Many (white, male) writers throughout history have suffered from both poverty and plagiarism. If they were not born rich, they all had day jobs. Many were never paid for their published writing. Some had to pay to be published. Writers—even the greats—also suffered scathing reviews. Some were censored. Their books were burned. Some were imprisoned, sent into exile, or murdered for their thought crimes against religion or against the state.
In our time, our work, especially our best and most radical feminist work, simply goes out of print and stays there. It dies softly. It does not get translated into other languages. We are lucky if it is noted at all, even if only to be critically savaged. More often, it is simply not reviewed. The tree falls, no one hears the sound.
When people ask me how long it took to write my first book, Women and Madness, I usually answer: my entire life. And although it became a bestseller, it also led to countless sorrows for me. My university colleagues feared, envied, and perhaps even hated me for my sudden prominence. They made my academic career a permanently uphill ordeal. Some feminists scorned the success; those who had demanded that I publish “anonymously” and donate the proceeds to the “revolution” stopped talking to me.
However, buoyed by a rising feminist movement—this was the late ’60s after all—I coasted my way through the many patriarchal assaults and university-based punishments launched against me. I’d learned that one measure’s one’s success by the strength of one’s opposition. I was not looking to please patriarchal ways of thinking but to transform them.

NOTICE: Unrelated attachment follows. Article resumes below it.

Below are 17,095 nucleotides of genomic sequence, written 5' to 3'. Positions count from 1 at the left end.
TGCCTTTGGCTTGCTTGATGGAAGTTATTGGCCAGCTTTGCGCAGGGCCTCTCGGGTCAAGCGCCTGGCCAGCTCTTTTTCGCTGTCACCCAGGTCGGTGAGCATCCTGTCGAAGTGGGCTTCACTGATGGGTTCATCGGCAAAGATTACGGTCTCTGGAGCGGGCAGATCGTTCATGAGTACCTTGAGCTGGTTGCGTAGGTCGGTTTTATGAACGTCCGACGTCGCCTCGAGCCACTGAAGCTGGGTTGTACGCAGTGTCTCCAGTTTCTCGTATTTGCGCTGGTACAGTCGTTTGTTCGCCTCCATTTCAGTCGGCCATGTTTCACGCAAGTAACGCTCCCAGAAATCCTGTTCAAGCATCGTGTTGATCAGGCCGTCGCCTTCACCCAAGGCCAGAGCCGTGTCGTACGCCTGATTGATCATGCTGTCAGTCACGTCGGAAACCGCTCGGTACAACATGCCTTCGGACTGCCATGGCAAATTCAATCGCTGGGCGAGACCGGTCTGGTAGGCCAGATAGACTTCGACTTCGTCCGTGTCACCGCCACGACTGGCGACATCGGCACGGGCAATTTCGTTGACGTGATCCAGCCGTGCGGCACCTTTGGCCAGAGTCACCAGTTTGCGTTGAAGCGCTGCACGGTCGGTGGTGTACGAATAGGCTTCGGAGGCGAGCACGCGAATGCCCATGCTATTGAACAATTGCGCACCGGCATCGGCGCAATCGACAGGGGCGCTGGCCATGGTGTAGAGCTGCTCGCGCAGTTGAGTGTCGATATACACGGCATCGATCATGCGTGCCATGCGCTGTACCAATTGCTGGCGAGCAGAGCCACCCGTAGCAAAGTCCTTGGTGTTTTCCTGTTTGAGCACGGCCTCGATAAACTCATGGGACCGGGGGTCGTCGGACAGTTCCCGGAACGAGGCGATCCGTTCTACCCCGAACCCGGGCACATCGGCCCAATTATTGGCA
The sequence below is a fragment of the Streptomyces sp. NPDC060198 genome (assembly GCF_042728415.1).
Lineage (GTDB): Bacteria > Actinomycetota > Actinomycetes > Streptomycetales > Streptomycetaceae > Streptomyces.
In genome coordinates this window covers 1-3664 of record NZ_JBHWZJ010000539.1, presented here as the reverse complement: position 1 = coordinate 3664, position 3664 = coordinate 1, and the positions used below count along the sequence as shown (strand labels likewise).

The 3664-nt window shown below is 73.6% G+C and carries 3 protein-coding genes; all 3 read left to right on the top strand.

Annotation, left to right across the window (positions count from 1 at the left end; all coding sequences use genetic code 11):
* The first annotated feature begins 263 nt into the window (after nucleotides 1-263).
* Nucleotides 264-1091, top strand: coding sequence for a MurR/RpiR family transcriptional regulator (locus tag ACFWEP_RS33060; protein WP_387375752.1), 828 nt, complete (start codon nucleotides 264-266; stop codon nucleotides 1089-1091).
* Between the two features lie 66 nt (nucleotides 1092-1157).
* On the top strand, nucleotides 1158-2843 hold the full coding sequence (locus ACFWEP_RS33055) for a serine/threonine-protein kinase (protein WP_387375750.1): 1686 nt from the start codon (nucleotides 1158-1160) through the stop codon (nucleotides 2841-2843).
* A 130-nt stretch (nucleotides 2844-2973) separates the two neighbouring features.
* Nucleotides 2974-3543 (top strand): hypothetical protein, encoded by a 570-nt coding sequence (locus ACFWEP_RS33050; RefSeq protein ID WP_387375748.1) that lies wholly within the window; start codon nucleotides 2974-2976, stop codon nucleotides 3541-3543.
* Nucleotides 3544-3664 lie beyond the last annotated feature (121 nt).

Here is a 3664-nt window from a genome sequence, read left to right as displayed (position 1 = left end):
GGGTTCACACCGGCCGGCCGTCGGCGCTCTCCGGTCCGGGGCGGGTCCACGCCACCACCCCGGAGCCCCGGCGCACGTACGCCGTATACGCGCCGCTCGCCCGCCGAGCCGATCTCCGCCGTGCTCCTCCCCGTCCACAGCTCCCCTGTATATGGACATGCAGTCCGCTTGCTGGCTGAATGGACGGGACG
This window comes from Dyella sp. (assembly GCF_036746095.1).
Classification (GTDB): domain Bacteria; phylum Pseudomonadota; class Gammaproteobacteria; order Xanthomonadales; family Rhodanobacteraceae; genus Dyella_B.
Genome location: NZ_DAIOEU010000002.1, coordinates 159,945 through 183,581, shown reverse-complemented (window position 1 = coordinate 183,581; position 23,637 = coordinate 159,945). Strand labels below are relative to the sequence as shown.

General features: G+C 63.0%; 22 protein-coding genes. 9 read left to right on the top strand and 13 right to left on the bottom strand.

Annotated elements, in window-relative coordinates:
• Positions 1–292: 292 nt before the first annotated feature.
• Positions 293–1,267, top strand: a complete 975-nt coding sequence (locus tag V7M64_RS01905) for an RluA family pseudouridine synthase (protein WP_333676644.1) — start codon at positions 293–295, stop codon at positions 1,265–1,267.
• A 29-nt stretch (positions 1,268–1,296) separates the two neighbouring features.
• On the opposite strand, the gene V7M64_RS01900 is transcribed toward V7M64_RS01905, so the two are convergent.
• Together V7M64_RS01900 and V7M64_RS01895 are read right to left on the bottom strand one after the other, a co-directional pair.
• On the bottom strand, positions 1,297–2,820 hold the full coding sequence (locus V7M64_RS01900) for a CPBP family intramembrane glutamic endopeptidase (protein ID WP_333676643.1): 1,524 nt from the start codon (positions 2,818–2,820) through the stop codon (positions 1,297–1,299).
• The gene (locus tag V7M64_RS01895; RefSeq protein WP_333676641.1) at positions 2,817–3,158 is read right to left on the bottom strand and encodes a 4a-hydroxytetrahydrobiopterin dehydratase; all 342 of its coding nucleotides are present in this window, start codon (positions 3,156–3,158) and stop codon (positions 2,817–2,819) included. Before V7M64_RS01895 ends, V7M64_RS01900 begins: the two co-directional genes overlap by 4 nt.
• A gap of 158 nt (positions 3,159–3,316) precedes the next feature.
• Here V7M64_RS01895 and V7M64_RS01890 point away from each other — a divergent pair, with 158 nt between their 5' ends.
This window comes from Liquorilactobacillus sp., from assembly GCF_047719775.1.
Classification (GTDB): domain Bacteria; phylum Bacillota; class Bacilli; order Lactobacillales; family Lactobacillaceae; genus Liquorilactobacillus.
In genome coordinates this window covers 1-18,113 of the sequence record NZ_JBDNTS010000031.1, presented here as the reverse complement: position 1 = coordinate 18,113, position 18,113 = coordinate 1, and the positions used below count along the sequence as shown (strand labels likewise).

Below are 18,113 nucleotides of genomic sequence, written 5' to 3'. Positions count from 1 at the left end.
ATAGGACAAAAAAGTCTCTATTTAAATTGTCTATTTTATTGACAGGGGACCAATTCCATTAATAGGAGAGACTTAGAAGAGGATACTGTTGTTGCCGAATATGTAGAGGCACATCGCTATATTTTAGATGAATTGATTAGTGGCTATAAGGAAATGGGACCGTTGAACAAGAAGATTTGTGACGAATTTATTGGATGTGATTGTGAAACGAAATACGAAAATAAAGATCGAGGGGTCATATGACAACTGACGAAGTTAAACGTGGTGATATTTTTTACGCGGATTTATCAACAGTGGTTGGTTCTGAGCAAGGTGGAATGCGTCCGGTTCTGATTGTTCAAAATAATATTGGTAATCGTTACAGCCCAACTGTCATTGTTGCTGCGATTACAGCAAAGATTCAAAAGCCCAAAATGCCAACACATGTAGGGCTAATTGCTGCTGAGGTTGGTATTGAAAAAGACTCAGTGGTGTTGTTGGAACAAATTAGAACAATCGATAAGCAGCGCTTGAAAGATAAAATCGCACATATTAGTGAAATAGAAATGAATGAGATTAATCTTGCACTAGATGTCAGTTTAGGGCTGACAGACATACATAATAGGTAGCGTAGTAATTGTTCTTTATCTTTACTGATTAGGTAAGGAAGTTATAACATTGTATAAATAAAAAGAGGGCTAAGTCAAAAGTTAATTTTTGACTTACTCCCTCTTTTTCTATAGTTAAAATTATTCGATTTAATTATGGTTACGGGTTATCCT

But, despite publishing quite a lot after that—I also perished, institutionally speaking. It took me 22 years to become a full professor, my tenure was challenged again and again, as were my promotions (which determined one’s salary and one’s pension). I never received a serious (i.e., tenured) job offer at any other university.
Nevertheless, that first book of mine was embraced by millions of women. It was reviewed prominently, positively, and often. However, it was also damned. Psychologists and psychiatrists were offended, enraged. I was certainly not invited to lecture to such groups, at least not until feminists had more senior roles within them.
An author rarely learns why a particular person has been assigned a review or why they’ve undertaken it. Here’s one story of mine that I’ve never before shared, a rather bizarre, Byzantine, only-in-Manhattan tale that unfolds over a 33-year period. I don’t think the story is unique. What’s unique is that I was finally able to connect the dots.
All the players have died. I’m still here and writing about it.
In 1973, Partisan Review ran a very negative review of Women and Madness, written by Dr. Louise J. Kaplan, a psychoanalyst whom …….